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Nelson v. Commissioner of Social Security

United States District Court, E.D. New York

March 25, 2017

TAMARA NELSON, Plaintiff,
v.
COMMISSIONER OF SOCIAL SECURITY, Defendant.

          MEMORANDUM & ORDER

          ERICN. VITALIANO United States District Judge.

         In February 2014, plaintiff Tamara Nelson filed a complaint, seeking review of the final decision of the Commissioner of Social Security ("Commissioner") finding that her disability had ended in April 2010. (Mem. & Order at 5, ECF No. 18). On December 31, 2014, Judge John Gleeson issued a Memorandum and Order (the "Order") remanding Nelson's case to the Commissioner for the calculation and award of benefits. (Id. at 21). On November 14, 2016, appearing pro se, plaintiff filed a letter motion, which requested that the Court seal her casefile because some "law research blogs" had posted the Order online and the publication of this information was frightening her. (Letter, ECF No. 17). Without elaboration, Nelson also asserted that the publication of this material had caused her to fear for her safety. (Id.). On December 6, 2016, the Court denied Nelson's motion to seal this ordinary public court record I. (Order Denying Mot. to Seal, ECF No. 21).

         Nelson thereafter filed a letter, which the Court interpreted as a motion for reconsideration. (Reconsideration Letter, ECF No. 22). In her letter, Nelson distraughtly explained that the availability of the Order online had only worsened her anxiety and depression and had caused her to suffer panic attacks. (Id.). She also offered that, even if the Order could not be sealed, she would feel better if it did not appear on law blogs or show up in online search results. (Id.). The Court denied reconsideration because Nelson had made "no showing of this; Court's misapprehension of facts or law at the time of its ruling that would require this Court to revisit its prior decision." (12/20/16 Docket Order (citing Schrader v. CSX Transportation, In:., 70 F.3d 255, 257 (2d Cir. 1995))).

         Undaunted by the reaffirmation of the prior ruling, on March 6, 2017, Nelson filed another letter, styled on the docket as a motion to seal. (Second Mot. to Seal, ECF No. 23). Ii i this letter, Nelson reiterated her prior lamentations that her anxiety and depression had worser ed because of the Order's presence online. (Id.). The letter went on to explain that she has lost friends as a consequence. (Id.). All of this prompted her request that the Order be sealed so t lat it will be blocked from search engines. (Id.).

         As an initial matter, despite being styled on the docket as a motion to seal, Nelson's March 6, 2017, letter is more appropriately characterized as yet another motion for reconsideration. As such, her motion is untimely because it was filed more than 14 days following the entry of the order denying her motion to seal. See E.D.N.Y.Local Civil Rule 6.3. While her pro se status might excuse the tardiness, far more importantly, as with her first mo ion for reconsideration, the present motion does not demonstrate any misapprehension by the Court of facts or law at the time of its ruling that would require a revisit of the original decision. See Schrader, 70 F.3d at 257. The facts presented in Nelson's March 6, 2017, letter, simply, do not alter the factual or legal landscape.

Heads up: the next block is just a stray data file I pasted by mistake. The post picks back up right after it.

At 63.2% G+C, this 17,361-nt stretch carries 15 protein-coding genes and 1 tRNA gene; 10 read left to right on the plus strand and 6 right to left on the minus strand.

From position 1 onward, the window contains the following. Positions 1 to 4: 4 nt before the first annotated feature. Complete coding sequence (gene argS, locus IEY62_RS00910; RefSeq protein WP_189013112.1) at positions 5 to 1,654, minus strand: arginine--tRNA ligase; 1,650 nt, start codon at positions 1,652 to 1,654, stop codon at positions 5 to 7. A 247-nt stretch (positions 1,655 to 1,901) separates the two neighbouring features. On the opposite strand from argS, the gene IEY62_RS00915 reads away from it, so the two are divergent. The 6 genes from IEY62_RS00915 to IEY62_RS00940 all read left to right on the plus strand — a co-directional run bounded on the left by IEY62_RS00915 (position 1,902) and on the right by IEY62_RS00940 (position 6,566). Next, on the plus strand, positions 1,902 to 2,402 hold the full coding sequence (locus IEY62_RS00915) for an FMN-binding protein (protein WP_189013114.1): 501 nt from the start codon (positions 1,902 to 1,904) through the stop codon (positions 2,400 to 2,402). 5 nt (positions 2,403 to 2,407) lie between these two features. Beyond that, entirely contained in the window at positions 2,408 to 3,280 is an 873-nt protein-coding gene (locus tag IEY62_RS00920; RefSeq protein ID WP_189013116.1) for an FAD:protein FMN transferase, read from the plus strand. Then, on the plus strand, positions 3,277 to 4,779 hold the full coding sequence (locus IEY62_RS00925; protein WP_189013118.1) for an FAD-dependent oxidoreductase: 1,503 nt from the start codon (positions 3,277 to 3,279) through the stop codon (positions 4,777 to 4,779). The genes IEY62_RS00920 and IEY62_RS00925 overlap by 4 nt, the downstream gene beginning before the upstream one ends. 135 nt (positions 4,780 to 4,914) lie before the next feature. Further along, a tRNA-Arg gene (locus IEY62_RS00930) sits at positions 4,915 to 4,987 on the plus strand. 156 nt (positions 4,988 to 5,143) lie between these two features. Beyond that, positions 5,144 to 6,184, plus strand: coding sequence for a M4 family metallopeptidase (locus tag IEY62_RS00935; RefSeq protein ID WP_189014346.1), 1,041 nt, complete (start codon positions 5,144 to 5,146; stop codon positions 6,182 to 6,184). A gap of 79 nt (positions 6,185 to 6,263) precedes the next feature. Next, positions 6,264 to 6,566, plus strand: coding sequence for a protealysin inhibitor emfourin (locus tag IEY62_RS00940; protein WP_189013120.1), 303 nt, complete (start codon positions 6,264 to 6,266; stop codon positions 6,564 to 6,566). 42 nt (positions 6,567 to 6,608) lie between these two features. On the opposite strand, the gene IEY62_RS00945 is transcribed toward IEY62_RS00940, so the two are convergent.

The denial of her motion in no way suggests that the Court does not take Nelson at her word that the availability of the Order online has caused her great distress. The public availability of such orders is, unfortunately for her, the consequence of a public dispute resolution system financed with taxpayer funds. Electronic access, moreover, is not unique to Nelson's case; nor, surely, is Nelson alone in unhappiness. In Social Security cases, orders regularly include sensitive personal health information regarding a claimant's disability. But, ' we do not have Star Chamber justice in the United States. Access by the media, the legal profession and the public at large to courts deciding cases openly on the public record helps solidify that arrangement, which is why, consequently, the Federal Rules of Civil Procedure establish a baseline requirement that orders such as the one aggrieving Nelson will be available to the put lie through remote electronic access. See Fed. R. Civ. P. 5.2(c)(2).

         Moreover, it is the availability of public access to such decisions that helps ensure the refreshed validity of caselaw and that parties similarly situated are treated equally under the la v. In line with these considerations, a movant bears a weighty burden when requesting that a case be sealed. See In re Orion Pictures Corp., 21 F.3d 24, 27 (2d Cir. 1994). Succinctly, Nelson'; s predicament is no different than that facing any other social security claimant who brings her case in federal court, and, at bottom, nothing in Nelson's file qualifies for sealing, especially since the horse of online access to the Order has long since left the barn. Consequently, neither Nelson's case (broadly) nor the Order (specifically) will be ordered sealed, and her motion seeking such relief is denied.

         Conclusion

         For the reasons discussed above, Nelson's motion for reconsideration and for an order sealing her docket is denied.

         The Court certifies, pursuant to 28 U.S.C. § 1915(a)(3), that any appeal from this Order would not be taken in good faith and, therefore, in forma pauperis status is denied for purpose of an appeal. See Coppedge v. United States, 369 U.S. 438, 444-45, 82 S.Ct. 917, 920-21, 8 L.Ed.2d 21 (1962).

         The Clerk of Court is directed to mail a copy of this Order to plaintiff and to ...


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